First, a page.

Impax Asset Management (impaxam.com) has seen its share price decline by just over 50% over 2022, having traded at its all-time high in December 2021. The reasons for this drop are, in our opinion, three-fold. The first is a reversal in the momentum that the stock saw over 2021, where given its high price/earnings (P/E) ratio at the end of December, it was amongst the worst hit by the wider market rotation out of highly-rated growth stocks into value. The second reason is that, being an asset management firm, Impax has an inherent corelation to the wider equity market, as when asset values fall so does Impax’s Assets under management, and thus the revenues it can generate via investment management fees. Finally, Impax operates as a specialist environmental and ESG asset manager, which is a style of investing that has been increasingly scrutinised over 2022, primarily due to the rising price of energy as well as the outbreak of the war in the Ukraine.
YouGov (yougov.com) the market research and analytics firm, has dipped out and in of THRG’s top 10 holdings after being swept up in the wider market selloff over 2022, falling about 40% YTD. This fall does not arguably reflect the true fundamentals of YouGov, certainly in Dan’s opinion. YouGov has posted strong year-on-year growth, with its recent full-year results indicating record earnings for the company, with growth that has been uniform across its divisions and geographies, with the firm also growing its profit margins over the past 12 months (up to 16%). YouGov continues to demonstrate all the hallmarks of a high-quality business, having paid down its remaining credit facility over the financial year, and is now operating with a net cash position and no outstanding debt, an enviable position given the current climate.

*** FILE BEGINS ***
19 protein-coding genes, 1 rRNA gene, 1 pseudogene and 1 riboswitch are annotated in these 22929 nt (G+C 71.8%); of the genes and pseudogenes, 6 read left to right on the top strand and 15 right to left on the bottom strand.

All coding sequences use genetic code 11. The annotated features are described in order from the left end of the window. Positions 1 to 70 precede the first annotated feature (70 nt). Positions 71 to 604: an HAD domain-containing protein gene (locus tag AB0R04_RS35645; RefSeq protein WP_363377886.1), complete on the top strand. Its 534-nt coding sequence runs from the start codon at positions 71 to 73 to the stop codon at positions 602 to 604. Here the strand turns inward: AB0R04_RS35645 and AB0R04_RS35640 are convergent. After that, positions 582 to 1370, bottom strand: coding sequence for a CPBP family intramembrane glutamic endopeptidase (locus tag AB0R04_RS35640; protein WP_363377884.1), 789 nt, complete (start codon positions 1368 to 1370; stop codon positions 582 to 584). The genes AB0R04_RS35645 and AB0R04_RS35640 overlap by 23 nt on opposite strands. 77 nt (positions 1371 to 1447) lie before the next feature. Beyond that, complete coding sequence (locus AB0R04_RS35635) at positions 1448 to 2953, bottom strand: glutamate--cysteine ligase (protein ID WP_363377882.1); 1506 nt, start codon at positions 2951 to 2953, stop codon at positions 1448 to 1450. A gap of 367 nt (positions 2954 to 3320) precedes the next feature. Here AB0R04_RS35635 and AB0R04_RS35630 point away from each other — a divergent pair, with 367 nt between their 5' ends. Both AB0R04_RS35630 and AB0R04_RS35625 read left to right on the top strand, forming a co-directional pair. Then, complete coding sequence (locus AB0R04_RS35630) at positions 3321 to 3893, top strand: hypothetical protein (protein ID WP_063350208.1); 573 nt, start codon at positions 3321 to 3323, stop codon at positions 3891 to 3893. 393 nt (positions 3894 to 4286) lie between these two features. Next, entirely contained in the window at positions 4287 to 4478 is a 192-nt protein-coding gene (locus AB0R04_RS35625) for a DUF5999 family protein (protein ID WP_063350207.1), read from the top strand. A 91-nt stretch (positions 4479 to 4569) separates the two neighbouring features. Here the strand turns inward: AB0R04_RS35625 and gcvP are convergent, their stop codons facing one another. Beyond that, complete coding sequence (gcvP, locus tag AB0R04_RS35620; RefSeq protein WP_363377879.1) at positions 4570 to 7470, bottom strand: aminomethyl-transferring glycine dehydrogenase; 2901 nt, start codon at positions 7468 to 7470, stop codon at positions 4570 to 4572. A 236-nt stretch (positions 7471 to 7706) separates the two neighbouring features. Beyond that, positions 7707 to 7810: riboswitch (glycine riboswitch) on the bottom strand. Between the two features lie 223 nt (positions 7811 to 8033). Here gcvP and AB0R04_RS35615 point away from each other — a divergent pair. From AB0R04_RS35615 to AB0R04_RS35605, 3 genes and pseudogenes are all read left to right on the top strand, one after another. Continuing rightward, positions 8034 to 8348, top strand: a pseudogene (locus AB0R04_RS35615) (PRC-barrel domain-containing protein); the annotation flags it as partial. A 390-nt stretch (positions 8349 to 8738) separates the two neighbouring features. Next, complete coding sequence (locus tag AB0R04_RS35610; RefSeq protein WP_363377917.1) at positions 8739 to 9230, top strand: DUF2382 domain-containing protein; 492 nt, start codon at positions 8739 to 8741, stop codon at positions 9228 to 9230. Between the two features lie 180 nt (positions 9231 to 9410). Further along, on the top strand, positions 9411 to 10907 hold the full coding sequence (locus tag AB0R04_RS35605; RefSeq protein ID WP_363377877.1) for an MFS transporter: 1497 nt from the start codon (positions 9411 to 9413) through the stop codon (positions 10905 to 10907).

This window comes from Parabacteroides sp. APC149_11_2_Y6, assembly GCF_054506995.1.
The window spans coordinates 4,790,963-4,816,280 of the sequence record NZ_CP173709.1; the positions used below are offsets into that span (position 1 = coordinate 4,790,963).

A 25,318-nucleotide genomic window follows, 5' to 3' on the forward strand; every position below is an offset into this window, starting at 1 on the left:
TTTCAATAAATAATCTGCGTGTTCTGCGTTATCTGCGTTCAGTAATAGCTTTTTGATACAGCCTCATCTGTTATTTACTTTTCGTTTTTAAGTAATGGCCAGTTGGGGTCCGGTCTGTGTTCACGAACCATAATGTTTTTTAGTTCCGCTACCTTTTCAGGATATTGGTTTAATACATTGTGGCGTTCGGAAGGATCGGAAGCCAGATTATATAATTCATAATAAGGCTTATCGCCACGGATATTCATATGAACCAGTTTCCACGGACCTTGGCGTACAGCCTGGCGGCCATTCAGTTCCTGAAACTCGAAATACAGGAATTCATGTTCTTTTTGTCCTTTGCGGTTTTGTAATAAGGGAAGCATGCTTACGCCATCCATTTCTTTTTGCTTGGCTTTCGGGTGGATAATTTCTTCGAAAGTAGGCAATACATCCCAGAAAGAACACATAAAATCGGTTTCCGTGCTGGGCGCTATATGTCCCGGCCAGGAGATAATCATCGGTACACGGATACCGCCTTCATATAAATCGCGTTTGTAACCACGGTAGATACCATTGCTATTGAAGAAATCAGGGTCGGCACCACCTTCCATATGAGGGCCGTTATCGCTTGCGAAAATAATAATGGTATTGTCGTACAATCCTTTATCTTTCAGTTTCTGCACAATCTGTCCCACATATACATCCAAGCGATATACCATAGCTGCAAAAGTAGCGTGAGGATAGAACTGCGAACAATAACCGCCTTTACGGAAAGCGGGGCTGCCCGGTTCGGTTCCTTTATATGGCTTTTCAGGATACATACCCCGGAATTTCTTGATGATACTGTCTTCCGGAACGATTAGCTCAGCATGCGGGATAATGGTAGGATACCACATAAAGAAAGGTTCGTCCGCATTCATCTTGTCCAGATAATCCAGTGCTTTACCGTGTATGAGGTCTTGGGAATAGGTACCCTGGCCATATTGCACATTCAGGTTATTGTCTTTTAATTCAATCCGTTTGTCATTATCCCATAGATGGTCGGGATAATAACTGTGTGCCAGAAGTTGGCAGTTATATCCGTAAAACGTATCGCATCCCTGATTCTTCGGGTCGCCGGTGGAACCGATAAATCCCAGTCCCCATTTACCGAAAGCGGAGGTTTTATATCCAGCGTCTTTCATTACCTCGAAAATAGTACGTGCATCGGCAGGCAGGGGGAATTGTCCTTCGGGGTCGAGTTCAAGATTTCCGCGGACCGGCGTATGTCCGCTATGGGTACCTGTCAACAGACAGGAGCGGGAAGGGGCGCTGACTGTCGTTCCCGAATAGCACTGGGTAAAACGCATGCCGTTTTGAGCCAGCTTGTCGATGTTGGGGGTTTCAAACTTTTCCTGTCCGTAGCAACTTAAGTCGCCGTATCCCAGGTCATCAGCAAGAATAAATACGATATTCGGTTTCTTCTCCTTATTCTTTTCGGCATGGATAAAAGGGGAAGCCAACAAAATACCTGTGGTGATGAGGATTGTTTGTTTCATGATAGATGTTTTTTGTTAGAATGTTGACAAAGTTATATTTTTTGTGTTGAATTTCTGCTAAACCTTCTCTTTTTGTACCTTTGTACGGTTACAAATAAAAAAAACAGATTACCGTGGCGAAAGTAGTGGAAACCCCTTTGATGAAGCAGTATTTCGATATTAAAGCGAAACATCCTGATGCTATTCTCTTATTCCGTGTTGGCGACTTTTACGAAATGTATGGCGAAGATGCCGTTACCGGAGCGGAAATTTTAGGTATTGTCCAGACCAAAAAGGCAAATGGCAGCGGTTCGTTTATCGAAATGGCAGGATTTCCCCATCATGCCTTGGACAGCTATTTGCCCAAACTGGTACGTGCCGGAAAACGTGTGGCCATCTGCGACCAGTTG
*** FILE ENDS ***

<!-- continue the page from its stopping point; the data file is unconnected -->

Whilst YouGov’s business model remains sound, there is some uncertainty around the succession of management, as its co-founder and previous chief executive officer (CEO) Stephan Shakespeare stepped down in October; though with a two-decade-long tenure, his departure should not come as a surprise.
Ergomed (ergomedplc.com) is a specialist clinical services firm, facilitating a full range of clinical research and trials for the biotech and biopharma industry. This allows Ergomed to capitalise on the huge tailwinds behind medical research, be it the increasing need for treatments due to an ageing global population, or the inherent growth in drug development thanks to improving technologies and avenues of research, such as the greater number of MRNA-based treatments now being trialled thanks to its use in the COVID-19 vaccines. However, by effectively being a service provider to the companies developing these therapies, Ergomed does not have the characteristic ‘binary outcome’ which plagues the biotechnology sector, as it does not live-or-die based on whether a specific treatment is successful or not.
Given Ergomed’s attractive positioning, it has, in its recent half-year update, unsurprisingly demonstrated strong growth, both organic and inorganic, with its year-on-year revenues up 24%. The majority of which has been generated over 2022 despite the difficult market conditions. Ergomed has been able to grow its revenues while still sustaining about a 40% profit margin, one of the highest amongst its peers. While a UK listed firm, Ergomed now generates the majority of its revenues from its overseas operations, with two-thirds coming from the US alone. This demonstrates the global leadership UK small- and mid-cap companies are still able to command, with Ergomed’s US operations having grown rapidly since 2020 following a successful acquisition.